Unfortunately, Zorbs is right. You can try, but you might just upset them about it.
You can try to mention nutrition items you have discovered (how terrible diet soda or aspartame is) and try to start a conversation and show them how eating better can benefit them in many ways, but if they aren't interested, that conversation will stall and they might end up frstrated with you. You can ask them if they are watching "The Biggest Loser" or the Extreme Weight Loss shows, because you could mention how healthy some of those people are getting. Again, if they aren't interested, they may just get more and more frsutrated with you.
Fitness Minutes: (171,513)
6/27/13 9:20 A
You can't force anyone to be healthy and change their lifestyle if they're not ready for it.
I'm very sure I'm not the only person in this situation.
I'm the oldest of 4 children, who come from a perfectly split gene pool. We have 2 slim grandparents and 2 large-framed grandparents. My mother is a little overweight, but has taken MAJOR strides in getting healthy and focusing on weight loss. My father, who is incredibly hard working, lacks the motivation to turn the corner. Additionally, my younger brother has always had an issue with his weight-- and I don't believe it to be genetics-- I think its his diet. He is also totally unapproachable and flips out when anyone tries to talk to him about his weight. My sisters and I are all slim, but I have to work hard to keep that way.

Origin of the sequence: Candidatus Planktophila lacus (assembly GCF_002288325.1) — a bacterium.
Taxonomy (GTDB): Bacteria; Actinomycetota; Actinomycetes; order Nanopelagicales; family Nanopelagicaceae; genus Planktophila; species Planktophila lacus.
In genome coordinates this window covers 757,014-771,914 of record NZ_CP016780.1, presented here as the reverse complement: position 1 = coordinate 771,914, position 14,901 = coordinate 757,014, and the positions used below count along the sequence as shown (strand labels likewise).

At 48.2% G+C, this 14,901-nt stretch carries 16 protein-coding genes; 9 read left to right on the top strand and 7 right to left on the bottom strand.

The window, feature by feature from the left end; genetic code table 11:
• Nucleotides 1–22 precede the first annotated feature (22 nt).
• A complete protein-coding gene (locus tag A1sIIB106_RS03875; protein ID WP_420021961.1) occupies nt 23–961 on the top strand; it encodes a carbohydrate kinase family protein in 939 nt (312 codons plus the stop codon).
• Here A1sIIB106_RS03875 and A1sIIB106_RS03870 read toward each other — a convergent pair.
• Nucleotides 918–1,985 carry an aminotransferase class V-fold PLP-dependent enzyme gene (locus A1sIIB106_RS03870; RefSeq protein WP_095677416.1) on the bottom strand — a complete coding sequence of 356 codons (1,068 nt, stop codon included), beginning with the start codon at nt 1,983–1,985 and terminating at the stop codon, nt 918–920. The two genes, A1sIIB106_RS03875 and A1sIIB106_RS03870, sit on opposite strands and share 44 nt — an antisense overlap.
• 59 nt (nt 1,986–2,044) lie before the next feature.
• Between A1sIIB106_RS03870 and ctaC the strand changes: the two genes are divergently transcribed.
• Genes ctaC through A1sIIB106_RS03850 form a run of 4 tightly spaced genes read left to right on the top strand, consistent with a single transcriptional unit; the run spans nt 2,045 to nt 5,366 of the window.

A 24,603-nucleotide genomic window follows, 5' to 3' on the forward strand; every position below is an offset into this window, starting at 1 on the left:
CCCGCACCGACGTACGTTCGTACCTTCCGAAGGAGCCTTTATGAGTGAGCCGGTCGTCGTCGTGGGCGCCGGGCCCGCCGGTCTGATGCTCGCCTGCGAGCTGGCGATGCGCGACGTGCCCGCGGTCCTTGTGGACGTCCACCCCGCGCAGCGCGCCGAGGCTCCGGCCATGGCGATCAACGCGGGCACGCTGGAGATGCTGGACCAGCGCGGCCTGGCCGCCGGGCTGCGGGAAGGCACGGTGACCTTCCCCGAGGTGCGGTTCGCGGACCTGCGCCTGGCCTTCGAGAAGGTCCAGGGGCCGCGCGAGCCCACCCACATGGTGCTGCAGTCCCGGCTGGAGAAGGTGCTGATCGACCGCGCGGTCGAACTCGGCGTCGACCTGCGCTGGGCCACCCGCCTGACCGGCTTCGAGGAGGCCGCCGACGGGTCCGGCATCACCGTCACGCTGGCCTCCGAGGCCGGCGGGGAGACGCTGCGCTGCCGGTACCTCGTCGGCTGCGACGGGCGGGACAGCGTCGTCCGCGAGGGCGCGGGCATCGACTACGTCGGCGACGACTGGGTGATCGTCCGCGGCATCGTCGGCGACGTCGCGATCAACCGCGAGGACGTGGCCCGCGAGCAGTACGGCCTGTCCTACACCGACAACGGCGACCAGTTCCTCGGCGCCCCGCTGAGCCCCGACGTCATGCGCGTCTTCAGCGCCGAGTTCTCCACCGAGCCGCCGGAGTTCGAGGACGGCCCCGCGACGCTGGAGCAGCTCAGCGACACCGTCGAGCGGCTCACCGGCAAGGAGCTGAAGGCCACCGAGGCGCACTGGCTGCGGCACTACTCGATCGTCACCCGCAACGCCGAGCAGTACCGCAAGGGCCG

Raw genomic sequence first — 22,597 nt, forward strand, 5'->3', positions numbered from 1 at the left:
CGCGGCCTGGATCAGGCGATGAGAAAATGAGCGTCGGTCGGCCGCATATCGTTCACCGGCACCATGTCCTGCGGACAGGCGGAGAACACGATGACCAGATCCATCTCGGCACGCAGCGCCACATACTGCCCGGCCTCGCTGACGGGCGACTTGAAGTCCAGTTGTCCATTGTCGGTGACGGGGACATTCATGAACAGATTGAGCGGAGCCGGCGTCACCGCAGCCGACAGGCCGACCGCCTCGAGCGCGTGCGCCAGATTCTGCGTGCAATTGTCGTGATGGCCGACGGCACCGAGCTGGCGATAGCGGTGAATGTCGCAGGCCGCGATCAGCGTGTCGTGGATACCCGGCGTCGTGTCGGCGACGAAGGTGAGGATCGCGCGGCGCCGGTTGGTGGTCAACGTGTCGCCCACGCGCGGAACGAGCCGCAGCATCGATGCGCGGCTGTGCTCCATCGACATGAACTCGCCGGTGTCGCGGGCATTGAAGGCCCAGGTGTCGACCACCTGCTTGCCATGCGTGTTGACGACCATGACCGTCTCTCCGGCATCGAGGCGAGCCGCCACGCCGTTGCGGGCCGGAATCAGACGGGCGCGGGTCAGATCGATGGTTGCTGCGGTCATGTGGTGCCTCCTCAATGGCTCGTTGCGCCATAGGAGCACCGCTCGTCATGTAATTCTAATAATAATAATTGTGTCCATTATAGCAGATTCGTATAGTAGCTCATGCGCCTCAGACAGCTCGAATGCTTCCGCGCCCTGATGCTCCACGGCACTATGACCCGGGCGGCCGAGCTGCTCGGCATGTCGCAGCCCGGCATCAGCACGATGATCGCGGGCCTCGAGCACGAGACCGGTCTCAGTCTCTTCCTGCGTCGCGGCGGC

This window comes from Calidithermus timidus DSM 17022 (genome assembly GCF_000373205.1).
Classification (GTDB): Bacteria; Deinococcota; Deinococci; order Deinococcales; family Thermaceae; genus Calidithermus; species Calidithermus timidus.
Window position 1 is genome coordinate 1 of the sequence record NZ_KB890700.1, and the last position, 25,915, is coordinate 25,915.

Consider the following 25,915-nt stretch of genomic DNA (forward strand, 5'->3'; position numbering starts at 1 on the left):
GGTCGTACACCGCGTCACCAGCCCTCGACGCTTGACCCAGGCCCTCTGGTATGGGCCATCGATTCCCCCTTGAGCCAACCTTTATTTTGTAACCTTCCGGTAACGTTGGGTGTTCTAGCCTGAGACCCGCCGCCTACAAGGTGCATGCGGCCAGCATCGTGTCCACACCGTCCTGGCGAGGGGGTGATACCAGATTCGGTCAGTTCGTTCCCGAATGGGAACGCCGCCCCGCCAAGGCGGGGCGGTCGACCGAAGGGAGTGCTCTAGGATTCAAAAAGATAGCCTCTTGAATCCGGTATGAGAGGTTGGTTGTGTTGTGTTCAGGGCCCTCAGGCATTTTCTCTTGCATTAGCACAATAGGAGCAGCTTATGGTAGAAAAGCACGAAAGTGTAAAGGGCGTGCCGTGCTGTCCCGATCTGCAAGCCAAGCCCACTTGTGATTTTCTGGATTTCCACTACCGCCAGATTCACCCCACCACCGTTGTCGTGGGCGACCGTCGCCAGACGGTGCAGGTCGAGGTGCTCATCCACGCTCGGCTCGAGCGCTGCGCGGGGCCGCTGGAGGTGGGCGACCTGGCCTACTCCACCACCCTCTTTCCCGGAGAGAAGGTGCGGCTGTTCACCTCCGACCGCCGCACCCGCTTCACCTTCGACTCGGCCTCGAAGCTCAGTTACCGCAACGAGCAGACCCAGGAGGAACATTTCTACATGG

I live on the other side of the world of my family, so I'm not in a position to sit down and talk to them about it. I'm so worried that my brother will have major health problems before he hits 30 years old. I'm afraid something will happen to my father as well.
Does anyone have any tips on approaching that tough conversation? I don't want to hurt their feelings, but I would rather have them a little hurt than dead.
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